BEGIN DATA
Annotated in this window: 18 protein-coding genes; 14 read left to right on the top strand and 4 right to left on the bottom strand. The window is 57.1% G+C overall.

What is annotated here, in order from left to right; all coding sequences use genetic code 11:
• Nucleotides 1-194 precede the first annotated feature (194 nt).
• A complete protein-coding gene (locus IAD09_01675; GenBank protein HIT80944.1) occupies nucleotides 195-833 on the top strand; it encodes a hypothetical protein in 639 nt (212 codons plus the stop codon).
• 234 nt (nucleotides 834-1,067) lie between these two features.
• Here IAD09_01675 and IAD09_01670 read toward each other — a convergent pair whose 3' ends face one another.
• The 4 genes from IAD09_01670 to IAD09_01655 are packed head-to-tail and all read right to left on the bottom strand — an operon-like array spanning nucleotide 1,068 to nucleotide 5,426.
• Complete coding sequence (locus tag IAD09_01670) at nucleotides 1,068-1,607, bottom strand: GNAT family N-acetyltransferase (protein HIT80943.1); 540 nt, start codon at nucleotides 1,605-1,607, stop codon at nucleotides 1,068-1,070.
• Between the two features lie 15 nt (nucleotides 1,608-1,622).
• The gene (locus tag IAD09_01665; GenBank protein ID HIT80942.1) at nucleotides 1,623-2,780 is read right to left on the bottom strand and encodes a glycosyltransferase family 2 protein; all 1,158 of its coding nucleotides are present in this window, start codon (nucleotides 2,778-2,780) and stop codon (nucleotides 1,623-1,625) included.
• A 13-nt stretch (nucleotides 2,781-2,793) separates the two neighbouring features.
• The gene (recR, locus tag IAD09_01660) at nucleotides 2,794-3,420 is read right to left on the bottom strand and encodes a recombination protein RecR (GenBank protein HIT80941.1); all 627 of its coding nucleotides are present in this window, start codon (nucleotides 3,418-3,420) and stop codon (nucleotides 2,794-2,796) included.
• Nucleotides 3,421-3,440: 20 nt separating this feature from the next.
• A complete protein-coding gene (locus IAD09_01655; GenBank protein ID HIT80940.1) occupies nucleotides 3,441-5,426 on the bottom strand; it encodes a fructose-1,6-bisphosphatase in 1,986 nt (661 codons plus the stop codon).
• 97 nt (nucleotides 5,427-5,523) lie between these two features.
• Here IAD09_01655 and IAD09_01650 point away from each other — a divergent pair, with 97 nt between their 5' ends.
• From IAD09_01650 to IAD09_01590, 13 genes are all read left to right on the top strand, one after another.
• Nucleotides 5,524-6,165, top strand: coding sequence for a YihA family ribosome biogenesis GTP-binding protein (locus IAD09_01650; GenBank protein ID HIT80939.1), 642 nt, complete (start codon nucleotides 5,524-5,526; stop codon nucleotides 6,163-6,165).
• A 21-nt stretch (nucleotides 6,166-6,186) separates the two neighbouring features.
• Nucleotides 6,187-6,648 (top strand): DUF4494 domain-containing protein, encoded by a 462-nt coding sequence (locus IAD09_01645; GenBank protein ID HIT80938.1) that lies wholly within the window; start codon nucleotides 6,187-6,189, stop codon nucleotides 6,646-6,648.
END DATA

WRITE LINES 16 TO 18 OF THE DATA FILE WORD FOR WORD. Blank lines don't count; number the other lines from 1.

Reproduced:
• Here IAD09_01655 and IAD09_01650 point away from each other — a divergent pair, with 97 nt between their 5' ends.
• From IAD09_01650 to IAD09_01590, 13 genes are all read left to right on the top strand, one after another.
• Nucleotides 5,524-6,165, top strand: coding sequence for a YihA family ribosome biogenesis GTP-binding protein (locus IAD09_01650; GenBank protein ID HIT80939.1), 642 nt, complete (start codon nucleotides 5,524-5,526; stop codon nucleotides 6,163-6,165).